Big Tech Common Dreams Corporate Greed Investigation

‘The Uber Files’: 124,000+ Leaked Files Expose Global Dirty Dealings of Ride-Hailing Giants

Internal documents reveal how company "won access to world leaders, cozied up to oligarchs and dodged taxes amid chaotic global expansion."
Raysonho @ Open Grid Scheduler / Scalable Grid Engine, CC0, via Wikimedia Commons

By Common Dreams Staff / Common Dreams

Over 124,000 internal corporate files and documents, including private communications between top executives, are the basis of new reporting published Sunday dubbed “The Uber Files“—a detailed look at the ride-hailing juggernaut that aggressively lobbied governments around the world to ease regulations and pass legislation friendly to the company’s bottom line but often harmful to traditional taxi rivals and its own drivers.

First obtained by The Guardian newspaper in the U.K. and subsequently shared with the International Consortium of Investigative Journalists (ICIJ), the trove of documents offers a damning picture of the U.S.-based tech company that revolutionized ride-hailing with a smartphone app that allowed independent drivers to become instant taxi cab drivers.

According to the ICIJ:

As it grew from scrappy Silicon Valley startup to a world-conquering multi-billion dollar operation, Uber promoted itself as a leader of the digital revolution.

But the tech company pushed its agenda the old-fashioned way. Uber’s scandals and missteps in the United States, from its spying on government officials to its leaks of executive misconduct, have been the subject of books, TV series and newspaper investigations.

Now, a new leak of records reveal the inside story of how the ride-hailing giant’s executives muscled into new markets, then managed the fallout, spending gobs of cash on a global influence machine deployed to win favors from politicians, regulators and other leaders, who were often eager to lend a hand.

The Guardian reports how the extensive leak of data “lays bare the ethically questionable practices that fueled the company’s transformation into one of Silicon Valley’s most famous exports.”

The newspaper says the files cover the “five-year period when Uber was run by its co-founder Travis Kalanick, who tried to force the cab-hailing service into cities around the world, even if that meant breaching laws and taxi regulations.”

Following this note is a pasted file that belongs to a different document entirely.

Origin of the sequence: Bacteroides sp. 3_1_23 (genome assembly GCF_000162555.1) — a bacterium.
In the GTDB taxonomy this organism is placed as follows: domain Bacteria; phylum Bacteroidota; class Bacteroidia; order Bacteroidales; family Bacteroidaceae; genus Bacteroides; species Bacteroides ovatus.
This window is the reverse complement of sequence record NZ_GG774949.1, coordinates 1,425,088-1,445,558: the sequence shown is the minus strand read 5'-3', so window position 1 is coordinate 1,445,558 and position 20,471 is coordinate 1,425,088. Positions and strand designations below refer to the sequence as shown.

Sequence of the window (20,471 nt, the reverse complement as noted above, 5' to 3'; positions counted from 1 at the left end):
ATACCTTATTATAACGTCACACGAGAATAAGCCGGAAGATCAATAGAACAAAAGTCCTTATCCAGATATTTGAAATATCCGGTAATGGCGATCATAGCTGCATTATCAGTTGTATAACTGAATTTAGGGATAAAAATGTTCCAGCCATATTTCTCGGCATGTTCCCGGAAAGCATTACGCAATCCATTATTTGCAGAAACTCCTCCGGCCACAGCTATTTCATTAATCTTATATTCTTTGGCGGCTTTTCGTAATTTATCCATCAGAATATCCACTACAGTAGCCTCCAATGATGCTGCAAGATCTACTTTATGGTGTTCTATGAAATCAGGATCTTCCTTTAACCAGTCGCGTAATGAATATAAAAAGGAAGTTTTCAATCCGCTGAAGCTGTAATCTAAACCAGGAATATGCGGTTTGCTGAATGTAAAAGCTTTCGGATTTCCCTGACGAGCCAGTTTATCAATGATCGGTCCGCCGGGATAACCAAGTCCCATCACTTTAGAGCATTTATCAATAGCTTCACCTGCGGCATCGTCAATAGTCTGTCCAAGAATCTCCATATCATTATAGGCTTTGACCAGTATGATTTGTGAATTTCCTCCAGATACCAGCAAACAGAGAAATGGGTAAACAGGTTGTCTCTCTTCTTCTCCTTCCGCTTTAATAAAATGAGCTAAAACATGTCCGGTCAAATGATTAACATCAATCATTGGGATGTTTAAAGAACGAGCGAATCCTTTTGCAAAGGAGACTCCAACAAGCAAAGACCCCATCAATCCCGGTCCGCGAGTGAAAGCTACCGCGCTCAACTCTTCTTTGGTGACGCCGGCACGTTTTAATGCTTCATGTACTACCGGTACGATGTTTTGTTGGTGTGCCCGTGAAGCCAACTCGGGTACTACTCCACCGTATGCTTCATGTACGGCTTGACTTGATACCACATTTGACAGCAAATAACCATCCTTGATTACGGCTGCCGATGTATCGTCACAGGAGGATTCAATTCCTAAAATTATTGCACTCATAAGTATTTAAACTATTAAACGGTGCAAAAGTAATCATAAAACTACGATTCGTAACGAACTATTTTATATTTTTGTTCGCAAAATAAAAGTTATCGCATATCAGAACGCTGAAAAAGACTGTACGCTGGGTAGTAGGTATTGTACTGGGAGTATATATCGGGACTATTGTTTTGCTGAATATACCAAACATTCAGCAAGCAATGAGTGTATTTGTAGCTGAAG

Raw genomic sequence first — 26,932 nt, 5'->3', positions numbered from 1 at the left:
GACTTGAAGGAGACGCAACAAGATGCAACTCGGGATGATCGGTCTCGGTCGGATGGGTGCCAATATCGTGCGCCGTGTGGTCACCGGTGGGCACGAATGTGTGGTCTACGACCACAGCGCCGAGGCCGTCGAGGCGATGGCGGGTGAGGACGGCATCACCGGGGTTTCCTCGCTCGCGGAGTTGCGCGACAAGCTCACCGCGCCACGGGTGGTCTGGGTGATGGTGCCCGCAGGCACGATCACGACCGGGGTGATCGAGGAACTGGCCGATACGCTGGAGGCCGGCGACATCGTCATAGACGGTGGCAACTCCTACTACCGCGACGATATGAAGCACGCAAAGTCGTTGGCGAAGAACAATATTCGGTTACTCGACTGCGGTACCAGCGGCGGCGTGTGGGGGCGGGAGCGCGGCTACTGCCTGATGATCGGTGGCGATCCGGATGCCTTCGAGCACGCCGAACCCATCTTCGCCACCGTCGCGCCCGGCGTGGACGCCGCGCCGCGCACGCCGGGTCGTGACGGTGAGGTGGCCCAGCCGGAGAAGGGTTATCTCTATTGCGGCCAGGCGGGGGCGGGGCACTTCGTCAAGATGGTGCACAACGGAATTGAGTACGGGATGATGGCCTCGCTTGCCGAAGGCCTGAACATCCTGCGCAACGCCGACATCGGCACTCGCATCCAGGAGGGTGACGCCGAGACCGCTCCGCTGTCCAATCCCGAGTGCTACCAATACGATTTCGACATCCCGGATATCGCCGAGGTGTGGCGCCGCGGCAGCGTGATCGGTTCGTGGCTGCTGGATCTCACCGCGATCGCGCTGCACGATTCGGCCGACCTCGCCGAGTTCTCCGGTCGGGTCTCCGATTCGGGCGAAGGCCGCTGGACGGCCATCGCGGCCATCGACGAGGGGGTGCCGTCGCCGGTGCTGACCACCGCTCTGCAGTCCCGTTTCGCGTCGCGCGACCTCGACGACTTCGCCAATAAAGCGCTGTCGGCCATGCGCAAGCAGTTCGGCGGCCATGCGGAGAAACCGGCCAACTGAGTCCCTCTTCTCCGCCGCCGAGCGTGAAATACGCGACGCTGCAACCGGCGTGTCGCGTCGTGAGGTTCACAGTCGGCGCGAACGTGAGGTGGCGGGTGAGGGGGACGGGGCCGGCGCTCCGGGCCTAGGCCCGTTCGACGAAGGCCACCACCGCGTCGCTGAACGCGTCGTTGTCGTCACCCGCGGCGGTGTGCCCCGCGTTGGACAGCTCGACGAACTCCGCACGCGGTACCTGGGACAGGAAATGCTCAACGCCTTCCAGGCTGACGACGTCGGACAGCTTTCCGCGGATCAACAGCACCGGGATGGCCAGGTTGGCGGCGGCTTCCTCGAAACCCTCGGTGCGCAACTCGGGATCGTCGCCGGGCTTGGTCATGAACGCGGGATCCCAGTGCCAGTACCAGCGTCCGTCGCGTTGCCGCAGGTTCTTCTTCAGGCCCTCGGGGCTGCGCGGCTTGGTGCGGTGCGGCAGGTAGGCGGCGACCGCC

Episodes detailed in the reporting include ruthless behavior of Kalanick who appeared less concerned with the well-being of Uber drivers than securing the company’s ability to operate in new cities or countries.

Gig Workers Rising, a collective of workers operating in the gig economy, said the leak shows how ruthless Uber was with Kalanick at the helm, but that the company continues to mistreat its drivers:

Responding to the first batch of reporting on the files—with much more expected in the coming days—Sandeep Vaheesan, legal director of the Open Markets Institute, a think tank focused on corporate power and monopolies, called it a “damning report on Uber’s predatory methods of competition and growth, which antitrust enforcers here and abroad unfortunately aided and abetted because ‘innovation.'”

Common Dreams Staff
Common Dreams Staff

Common Dreams staff

3 comments

  1. Uber was never intended to be profitable. It is a subsidized tool of some powerful multinational interests, to break up local transport systems. It was able to get away with all this because it has been powerfully protected.

    It seems to be starting to lose some of its clout now, as the powers which created and protected it are starting to fail. We need taxis back again, and we need to start building serious transit systems.

  2. Oh, the Uber files. Gig work USA. ER doctors getting barely above minimum wage and also gig workers. You’ve heard about profits ‘r us charter schools, well look up Charter Cities. This is the Uberization and Charterization of the world. We all will be clamoring refugees in permanent lockdown while the one Percent and their 19 Percenters (Eichmanns) carry out their pogroms.

  3. Oh, how awful. Except for the spying on government officials. That should be encouraged everywhere.

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